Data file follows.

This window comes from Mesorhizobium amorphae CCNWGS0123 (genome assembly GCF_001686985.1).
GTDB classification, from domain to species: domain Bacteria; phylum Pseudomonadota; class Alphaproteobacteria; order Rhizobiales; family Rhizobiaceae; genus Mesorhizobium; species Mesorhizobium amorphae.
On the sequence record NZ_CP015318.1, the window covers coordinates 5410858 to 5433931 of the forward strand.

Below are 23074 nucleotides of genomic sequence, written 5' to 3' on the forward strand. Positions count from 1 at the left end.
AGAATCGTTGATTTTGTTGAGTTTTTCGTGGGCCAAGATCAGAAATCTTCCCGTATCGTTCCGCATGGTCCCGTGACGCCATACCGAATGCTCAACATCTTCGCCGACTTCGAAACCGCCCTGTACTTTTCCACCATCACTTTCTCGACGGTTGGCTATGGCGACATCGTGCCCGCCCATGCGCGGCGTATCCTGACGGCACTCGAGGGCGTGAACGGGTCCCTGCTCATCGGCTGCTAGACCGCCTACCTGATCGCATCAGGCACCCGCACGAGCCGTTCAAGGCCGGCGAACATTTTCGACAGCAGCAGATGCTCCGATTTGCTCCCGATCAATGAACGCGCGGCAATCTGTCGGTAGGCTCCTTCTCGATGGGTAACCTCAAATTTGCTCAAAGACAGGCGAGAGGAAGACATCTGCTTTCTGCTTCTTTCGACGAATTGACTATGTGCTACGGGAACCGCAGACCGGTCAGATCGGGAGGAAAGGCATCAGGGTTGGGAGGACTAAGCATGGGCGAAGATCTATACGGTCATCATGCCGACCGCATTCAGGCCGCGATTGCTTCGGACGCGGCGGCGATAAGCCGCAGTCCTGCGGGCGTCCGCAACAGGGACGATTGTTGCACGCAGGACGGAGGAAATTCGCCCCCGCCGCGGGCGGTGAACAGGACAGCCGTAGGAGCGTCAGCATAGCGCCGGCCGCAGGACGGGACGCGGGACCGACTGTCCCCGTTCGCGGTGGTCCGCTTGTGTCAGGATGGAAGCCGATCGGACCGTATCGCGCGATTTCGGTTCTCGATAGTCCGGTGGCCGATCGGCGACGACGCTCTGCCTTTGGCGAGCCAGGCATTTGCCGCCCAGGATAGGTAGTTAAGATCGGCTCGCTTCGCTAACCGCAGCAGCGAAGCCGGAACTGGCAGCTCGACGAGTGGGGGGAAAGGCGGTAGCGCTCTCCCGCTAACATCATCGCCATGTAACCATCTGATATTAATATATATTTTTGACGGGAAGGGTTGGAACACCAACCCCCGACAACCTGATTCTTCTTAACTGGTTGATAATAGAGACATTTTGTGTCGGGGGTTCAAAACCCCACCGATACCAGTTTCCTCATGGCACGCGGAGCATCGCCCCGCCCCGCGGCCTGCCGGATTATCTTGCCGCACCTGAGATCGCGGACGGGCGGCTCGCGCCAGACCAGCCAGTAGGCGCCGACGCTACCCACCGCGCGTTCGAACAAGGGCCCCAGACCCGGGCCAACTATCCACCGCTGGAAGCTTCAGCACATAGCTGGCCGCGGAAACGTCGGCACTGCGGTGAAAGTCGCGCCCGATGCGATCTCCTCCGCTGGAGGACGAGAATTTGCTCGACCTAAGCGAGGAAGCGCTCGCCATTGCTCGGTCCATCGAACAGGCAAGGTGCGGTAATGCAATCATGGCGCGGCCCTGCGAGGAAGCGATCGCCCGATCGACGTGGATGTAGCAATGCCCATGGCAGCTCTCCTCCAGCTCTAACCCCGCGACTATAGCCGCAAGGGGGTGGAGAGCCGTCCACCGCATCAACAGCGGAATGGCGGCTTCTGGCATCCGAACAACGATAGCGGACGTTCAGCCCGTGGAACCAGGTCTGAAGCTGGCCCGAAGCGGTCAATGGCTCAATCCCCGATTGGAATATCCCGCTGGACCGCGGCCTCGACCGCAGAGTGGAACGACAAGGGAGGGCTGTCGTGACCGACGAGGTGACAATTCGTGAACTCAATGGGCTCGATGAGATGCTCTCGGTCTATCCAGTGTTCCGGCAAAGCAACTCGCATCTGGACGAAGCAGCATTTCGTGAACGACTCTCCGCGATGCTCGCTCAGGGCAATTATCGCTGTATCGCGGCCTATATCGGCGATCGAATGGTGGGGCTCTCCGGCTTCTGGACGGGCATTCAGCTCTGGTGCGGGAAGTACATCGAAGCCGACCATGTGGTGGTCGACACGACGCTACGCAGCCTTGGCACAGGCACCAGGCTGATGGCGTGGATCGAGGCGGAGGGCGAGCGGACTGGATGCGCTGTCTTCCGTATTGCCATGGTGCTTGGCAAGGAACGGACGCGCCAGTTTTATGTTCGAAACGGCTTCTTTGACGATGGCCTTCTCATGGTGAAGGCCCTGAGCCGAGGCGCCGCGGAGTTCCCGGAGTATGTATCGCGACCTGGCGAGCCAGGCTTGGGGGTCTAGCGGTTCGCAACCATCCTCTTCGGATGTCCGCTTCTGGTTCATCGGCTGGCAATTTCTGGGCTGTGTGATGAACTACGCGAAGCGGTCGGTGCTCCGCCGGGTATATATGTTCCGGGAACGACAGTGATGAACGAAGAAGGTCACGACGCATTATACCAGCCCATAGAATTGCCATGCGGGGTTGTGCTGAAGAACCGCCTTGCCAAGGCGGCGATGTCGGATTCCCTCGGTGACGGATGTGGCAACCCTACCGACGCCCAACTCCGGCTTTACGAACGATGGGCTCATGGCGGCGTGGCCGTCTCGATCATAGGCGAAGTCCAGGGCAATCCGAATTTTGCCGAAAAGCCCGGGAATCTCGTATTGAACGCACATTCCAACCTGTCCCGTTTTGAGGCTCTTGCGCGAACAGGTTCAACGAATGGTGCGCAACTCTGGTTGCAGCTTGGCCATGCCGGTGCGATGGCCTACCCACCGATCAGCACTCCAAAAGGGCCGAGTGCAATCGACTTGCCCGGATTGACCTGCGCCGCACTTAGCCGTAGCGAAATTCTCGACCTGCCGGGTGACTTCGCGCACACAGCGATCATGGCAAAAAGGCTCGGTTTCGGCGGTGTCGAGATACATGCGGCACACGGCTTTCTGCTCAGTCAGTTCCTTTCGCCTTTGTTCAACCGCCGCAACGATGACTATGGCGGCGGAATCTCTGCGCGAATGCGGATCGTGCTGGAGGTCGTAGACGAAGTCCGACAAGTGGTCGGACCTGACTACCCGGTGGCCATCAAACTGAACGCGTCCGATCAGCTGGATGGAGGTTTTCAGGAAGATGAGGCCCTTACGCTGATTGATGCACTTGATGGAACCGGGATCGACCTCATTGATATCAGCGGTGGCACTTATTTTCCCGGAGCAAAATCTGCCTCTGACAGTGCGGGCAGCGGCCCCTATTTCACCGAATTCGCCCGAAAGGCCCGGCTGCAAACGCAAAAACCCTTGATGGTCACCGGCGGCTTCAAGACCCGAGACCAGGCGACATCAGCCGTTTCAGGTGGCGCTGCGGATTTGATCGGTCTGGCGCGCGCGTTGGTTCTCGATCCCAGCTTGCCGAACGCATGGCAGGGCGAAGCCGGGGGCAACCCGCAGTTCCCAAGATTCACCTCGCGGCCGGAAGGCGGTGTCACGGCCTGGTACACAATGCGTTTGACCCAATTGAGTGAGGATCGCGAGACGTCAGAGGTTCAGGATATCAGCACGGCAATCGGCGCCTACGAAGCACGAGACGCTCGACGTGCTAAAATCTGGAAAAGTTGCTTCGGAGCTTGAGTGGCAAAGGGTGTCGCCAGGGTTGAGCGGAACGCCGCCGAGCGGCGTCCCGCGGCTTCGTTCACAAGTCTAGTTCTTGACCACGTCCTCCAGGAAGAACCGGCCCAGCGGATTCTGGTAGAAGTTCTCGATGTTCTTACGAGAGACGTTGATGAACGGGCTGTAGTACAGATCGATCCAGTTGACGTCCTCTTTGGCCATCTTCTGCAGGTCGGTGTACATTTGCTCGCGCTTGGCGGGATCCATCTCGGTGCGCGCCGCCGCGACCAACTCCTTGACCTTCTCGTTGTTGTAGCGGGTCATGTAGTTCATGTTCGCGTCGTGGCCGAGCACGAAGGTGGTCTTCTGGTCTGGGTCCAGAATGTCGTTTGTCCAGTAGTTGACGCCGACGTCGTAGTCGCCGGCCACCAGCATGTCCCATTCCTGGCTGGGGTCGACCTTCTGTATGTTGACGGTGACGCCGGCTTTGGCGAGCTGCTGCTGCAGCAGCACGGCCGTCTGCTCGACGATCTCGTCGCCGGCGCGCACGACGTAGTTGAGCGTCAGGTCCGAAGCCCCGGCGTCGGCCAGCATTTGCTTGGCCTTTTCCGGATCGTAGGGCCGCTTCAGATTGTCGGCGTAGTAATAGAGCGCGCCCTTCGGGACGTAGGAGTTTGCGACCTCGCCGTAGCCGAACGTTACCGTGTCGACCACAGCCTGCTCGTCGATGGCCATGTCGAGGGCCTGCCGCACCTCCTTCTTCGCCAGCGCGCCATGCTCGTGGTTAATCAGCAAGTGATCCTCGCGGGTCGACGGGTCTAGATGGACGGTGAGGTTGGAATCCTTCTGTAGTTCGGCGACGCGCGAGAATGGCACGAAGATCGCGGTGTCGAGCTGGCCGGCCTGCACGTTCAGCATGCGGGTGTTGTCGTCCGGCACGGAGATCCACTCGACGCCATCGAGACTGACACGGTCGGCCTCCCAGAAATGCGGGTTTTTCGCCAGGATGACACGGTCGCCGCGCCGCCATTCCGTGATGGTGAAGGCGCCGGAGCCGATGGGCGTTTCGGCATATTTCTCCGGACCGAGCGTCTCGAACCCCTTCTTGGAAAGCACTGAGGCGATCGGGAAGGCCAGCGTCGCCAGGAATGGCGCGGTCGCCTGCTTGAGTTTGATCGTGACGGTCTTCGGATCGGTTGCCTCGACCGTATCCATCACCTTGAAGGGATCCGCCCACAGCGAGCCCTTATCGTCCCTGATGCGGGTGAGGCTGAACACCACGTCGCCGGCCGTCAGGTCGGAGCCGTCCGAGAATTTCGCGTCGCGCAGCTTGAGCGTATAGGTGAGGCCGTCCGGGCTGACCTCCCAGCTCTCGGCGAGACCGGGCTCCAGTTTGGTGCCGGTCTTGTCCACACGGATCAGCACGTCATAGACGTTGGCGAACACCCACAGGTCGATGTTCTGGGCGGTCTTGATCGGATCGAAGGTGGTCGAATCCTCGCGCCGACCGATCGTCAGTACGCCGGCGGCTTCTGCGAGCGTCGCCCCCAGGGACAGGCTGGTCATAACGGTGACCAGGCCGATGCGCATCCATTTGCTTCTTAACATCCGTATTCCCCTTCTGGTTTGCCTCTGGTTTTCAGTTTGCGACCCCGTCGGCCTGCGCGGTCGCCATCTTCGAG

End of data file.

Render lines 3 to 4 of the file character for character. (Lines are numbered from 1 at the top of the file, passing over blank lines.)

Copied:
On the sequence record NZ_CP015318.1, the window covers coordinates 5410858 to 5433931 of the forward strand.

Below are 23074 nucleotides of genomic sequence, written 5' to 3' on the forward strand. Positions count from 1 at the left end.